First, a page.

Thursday, October 24, 2013

Progress at Healthcare.gov

I've been blogging about my experiences on healthcare.gov.  I know that there are other families out there where getting health insurance is absolutely critical to both physical health and financial security.  I'm hoping our experience can help others do better.

And making fun of it helps me feel better.

Tuesday night, I made some progress on healthcare.gov.  I made it farther than I thought possible, so maybe there is some hope for the thing.  However, I found myself in a corner I could not get out of.

About 11:30 PM on Tuesday, I bopped over to healthcare.gov.  My old user name and password continue to not work, so I opened a new account.  Surprisingly, I received my confirmation email right away and was able to access the site.

It asked for information on where I live, my birthday, whether I smoke, and my social security number.  I hope I won't regret it, but I supplied the information.  I also went through the same set of questions for my wife.

I got to the part where it asks about subsidies.  It asks for no detail, but just asks how much we make.  That's a tough number to derive for us, so I made my best guess.  Keep in mind that if you do this for yourself, to get a good idea of the amount of subsidy it's not just your wages that count, it's any investments, capital gains, interest, and even social security payments that count.

After all that, I got this report.


How do you make a question mark in a box symbol?  I don't know, but this website is good at it.

It did tell us what our tax credit should be at the estimated income level.  Who knows if it's right.

We were also able to get a bunch of family plan quotes.  My own policy is a grandfathered, high deductible, HSA compatible plan.  If it were an exchange policy, it would be better than a silver and almost as good as a gold plan, but a lot cheaper than either.  So I'm thinking I will keep it.  My wife's BCBSM plan however will be cancelled as of the end of this year, so we have to replace it.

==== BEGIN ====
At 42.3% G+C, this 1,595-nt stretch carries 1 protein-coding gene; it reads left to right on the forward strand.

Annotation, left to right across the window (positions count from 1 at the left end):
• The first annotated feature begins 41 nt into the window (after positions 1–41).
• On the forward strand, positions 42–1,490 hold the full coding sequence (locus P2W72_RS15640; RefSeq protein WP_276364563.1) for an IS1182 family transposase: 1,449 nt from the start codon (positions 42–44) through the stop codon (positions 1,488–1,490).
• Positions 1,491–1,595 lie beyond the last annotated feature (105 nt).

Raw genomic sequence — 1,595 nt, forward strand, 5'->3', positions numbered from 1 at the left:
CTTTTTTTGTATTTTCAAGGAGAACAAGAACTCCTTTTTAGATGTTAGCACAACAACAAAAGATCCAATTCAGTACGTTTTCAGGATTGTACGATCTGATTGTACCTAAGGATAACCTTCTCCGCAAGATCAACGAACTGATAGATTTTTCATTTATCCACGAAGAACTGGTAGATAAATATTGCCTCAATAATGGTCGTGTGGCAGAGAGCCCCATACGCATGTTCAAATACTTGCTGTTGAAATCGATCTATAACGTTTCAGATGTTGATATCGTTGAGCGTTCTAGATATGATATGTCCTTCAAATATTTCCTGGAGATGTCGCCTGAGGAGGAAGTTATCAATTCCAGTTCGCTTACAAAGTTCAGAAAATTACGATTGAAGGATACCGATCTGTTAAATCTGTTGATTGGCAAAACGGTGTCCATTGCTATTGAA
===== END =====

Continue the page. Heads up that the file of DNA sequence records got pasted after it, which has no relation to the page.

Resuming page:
Crashola time!  You apparently can't go back and rerun a family plan application as an individual application.  I think we'll probably just buy directly from the insurance company.  That means we'll be ineligible for the tax credit, but we can survive without it and even though we'll miss the money, at least we'll know we're covered.

I reviewed the plan details for BCBSM from both healthcare.gov and their own site and was disturbed to find that some of the plan details did not match up.  In other words, the benefits listed in one place did not match those in the other.  Oh well, I guess that's good for insurance lawyers.  And generally speaking, what's good for insurance lawyers is good for me.

I just don't have confidence in this system.  And when you buy insurance, that's what you're buying.  You want to be able to sleep at night knowing everything will be OK.  This system does not create those feelings, it just breeds anxiety.

Anyway, here are some top Obamacare Headlines.

Rightwing Rants

Foolish pro-Obamacare ad features two enrollees.

Leftwing Cheerleading

Obamacare off to great start in Kentucky and Washington.

Hard News

Obamacare truth and myths.

Obamacare security contractors had past security lapses.

Delaware's first Obamacare enrollee receives invitation to White House.  (I guess that's kind of like winning the Super Bowl or being the first man on the moon).

Obamacare health co-ops struggle with regulations.

Website problems blinded Obama according to Sebelius.

For Industry Insiders

PPACA and exchange information not reaching employees.

Self Insurance Institute of America vows to fight on in stop-loss battle.

Tuesday, October 22, 2013

Conflict in Deadlines and What it Means to You

It recently came to the attention of the government that the deadlines for signing up for health insurance does not match up with the deadlines for the imposition of penalties under the individual mandates.  In other words, a person could sign up for an insurance policy within the open enrollment period but still be subject to a penalty for at least part of 2014.

Here's the schedule:

  • October 1. Open enrollment on exchanges opens.
  • December 15. Deadline for enrolling to be covered by January 1.
  • January 1. First day of coverage.
  • February 15.  According to some experts, the last day to apply for insurance to meet March 31 deadline.
  • March 31. Open enrollment ends.  Deadline for avoiding individual mandate penalty.
  • October 15-December 7, 2014. New open enrollment period.
The problem arises for someone who enrolls after mid-February.  Because of the processing time, it is unlikely that someone who signs up toward the end of the open enrollment period will be insured by the March 31 deadline.  Confusion will reign when people who think they are enrolled but have only applied get hit with the individual mandate penalty, even though they believe they timely purchased insurance.

So what does that mean to you?  If you do not have insurance, sign up sooner rather than later.  Just because you have applied does not mean you are covered.  Also, there's a chance you become sick or get injured before your policy is in place.  So the best thing to do is to apply by December 15, and preferably earlier, to make sure you have coverage come January 1, 2014.

Of course, so long as the insurance exchange websites are not working properly, this might not be possible.  However, don't hesitate to contact an insurance broker in your area for help in signing up even if the website for your state is not working.

Now for some Today's Obamacare headlines:

Rightwing Rants


Leftwing Cheerleading


Hard News